From inner Fonz to inner man, being a little too food-obsessed myself, I get the insight in the McCoy’s Ultimate ad. But the execution featuring a Thundercat/Tony the Tiger inner man emerging from the bushes felt clunky, and I was expecting a flurry of humorous observations in this film that never materialised. It awkwardly cut to pack shot at the pivotal point of "Tygra" pouncing on his prey. Then the slightly desperate cut back to our hero in the tree made him look like he was having a stroke. So much of the 30 seconds was invested in establishing the comedy tiger that the ad felt hurried and what potential humour there was fell flat.
Staying with humour, Skittles has been cracking out weird and wonderful for years now. This is apparently its first global TV campaign – and, thankfully, it has avoided the temptation to dumb down for a wider audience. It’s suitably bonkers and the Golden Girls-type granny is brilliantly cast. Only Skittles can make an ad with a granny look cool. For sheer entertainment value, this is big cats versus kittens when compared with McCoy’s. If I had to pick an ad that makes it look easy today, I’d go for this. Yes, the film was great, but, like all good communications, I was given the opportunity for deeper and richer engagement online.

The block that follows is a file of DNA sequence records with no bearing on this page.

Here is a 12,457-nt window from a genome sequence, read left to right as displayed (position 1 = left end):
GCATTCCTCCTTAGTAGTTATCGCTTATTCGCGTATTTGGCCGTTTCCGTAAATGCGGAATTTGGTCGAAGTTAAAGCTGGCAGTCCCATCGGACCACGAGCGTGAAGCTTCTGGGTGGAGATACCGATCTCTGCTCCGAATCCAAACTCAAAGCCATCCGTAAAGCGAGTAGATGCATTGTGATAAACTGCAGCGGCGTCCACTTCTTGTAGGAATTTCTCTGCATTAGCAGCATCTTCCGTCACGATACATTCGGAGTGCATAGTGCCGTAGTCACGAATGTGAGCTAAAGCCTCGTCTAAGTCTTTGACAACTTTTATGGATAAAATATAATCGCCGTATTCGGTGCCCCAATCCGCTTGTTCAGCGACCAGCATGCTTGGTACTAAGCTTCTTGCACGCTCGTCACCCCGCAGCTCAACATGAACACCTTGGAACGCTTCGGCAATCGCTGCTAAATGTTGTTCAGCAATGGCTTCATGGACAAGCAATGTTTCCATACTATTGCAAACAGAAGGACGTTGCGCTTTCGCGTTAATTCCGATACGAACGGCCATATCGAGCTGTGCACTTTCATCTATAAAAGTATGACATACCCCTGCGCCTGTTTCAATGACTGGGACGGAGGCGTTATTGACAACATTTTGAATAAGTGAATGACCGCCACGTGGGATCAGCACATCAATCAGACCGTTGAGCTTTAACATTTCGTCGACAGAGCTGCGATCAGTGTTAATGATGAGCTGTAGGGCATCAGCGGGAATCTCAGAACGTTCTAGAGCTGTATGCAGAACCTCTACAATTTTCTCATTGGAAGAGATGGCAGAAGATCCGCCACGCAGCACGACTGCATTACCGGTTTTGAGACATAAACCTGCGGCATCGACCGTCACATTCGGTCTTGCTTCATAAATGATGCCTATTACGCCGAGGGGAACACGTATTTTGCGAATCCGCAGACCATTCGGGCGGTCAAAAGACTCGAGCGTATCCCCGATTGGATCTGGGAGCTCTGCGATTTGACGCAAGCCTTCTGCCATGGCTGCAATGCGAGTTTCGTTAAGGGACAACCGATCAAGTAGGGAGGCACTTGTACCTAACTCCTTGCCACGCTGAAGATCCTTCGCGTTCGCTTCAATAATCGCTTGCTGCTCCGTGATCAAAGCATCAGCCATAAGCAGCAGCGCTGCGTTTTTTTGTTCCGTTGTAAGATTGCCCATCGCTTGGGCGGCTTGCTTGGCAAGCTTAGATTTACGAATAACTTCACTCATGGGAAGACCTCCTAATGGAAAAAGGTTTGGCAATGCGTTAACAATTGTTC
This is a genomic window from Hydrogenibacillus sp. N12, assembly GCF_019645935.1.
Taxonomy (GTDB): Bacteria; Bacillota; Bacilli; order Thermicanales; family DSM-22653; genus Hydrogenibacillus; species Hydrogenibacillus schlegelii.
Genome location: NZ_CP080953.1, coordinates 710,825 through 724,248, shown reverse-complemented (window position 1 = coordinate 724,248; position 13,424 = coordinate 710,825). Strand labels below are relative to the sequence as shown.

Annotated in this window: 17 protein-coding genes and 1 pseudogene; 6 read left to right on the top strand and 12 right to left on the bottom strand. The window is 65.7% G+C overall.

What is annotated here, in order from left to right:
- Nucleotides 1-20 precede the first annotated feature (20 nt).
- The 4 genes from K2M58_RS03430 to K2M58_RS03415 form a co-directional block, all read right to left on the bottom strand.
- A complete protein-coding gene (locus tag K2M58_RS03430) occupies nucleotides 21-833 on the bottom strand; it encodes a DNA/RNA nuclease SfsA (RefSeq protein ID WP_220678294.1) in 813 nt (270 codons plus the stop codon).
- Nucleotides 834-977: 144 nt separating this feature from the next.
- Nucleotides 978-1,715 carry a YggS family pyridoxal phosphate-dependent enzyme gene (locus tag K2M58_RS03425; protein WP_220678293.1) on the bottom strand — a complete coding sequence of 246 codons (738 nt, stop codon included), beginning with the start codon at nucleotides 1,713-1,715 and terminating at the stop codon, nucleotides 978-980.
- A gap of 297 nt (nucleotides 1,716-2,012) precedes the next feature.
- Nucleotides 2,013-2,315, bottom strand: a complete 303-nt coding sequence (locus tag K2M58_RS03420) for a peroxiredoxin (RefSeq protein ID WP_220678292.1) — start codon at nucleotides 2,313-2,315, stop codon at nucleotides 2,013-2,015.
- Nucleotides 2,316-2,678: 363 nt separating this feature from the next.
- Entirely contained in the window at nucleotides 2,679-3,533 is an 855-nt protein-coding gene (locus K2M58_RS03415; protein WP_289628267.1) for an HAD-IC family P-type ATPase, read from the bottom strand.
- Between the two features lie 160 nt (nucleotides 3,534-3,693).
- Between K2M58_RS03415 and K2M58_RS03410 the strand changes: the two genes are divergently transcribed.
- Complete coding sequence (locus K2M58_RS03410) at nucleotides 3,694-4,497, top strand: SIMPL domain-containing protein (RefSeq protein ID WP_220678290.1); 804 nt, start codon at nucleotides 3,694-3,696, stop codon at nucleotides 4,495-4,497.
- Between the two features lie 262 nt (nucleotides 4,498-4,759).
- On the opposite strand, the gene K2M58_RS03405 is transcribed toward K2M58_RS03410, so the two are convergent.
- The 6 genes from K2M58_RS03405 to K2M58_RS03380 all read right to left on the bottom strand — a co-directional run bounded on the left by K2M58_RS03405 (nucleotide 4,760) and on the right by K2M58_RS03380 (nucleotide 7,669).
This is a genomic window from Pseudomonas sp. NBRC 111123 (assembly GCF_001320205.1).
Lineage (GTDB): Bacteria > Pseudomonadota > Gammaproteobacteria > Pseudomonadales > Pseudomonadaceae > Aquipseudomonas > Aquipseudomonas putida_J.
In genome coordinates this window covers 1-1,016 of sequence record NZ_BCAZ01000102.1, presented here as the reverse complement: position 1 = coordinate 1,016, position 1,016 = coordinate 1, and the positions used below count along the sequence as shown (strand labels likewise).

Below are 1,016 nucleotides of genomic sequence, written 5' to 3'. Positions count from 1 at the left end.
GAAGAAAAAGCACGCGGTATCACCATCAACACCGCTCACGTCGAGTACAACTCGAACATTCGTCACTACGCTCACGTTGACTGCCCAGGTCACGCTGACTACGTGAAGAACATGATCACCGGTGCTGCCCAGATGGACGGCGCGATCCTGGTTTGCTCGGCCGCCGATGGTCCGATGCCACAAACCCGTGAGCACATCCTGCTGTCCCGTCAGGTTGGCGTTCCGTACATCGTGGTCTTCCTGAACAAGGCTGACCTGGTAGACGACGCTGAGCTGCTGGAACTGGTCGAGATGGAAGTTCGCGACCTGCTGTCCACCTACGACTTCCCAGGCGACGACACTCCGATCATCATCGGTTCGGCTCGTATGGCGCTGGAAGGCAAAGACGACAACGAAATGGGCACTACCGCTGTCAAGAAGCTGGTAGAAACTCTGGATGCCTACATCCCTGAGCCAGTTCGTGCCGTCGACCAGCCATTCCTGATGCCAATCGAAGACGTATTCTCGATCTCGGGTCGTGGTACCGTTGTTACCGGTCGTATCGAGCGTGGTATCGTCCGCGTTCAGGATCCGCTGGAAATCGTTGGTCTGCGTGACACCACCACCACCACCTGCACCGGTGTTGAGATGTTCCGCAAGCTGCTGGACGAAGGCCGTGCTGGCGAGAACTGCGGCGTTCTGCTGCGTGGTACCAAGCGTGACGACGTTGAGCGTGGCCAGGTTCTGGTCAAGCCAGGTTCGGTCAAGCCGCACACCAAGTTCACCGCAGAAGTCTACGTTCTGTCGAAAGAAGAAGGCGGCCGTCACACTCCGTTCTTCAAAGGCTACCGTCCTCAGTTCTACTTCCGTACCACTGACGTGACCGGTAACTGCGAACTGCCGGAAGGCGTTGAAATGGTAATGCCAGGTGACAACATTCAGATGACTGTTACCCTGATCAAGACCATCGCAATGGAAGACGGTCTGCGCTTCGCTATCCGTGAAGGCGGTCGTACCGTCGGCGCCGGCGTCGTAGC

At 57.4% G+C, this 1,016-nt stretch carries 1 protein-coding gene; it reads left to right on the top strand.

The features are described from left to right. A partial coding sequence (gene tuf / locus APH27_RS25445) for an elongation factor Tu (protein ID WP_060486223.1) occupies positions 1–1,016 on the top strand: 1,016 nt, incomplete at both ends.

Nivea Men makes me cringe in much the same way as 30-odd thousand Norwich City fans did when Delia yelped: "Let’s be havin’ you." As part of a social campaign, this work asks amateur footballers to send personalised dressing-downs to poorly performing team-mates from a very bunged-up-sounding Jamie Redknapp. Metrosexual Jamie and Sunday-league footballers? "Fackin’ ponce," I hear them cry on Hackney Marshes. I’m all for brilliant engagement ideas and this would be a good one if the brand was, say, Lucozade Sport and the casting was more Stuart Pearce than chandelier Jamie.
Barnardo’s was by far the trickiest ad to review. The deeply moving performance of the teenage girl set to an elegant score etches into your mind. What unravelled it, I’m sad to say, was the metaphorical subplot of the little boy overcoming a crisis of confidence. The contrasting performances and two completely unrelated stories made the film confusing. I had to view it a couple of times simply for comprehension. The idea is simple, the acting is heartfelt but, without a very big media spend, I wonder how many people will act if viewing it only once.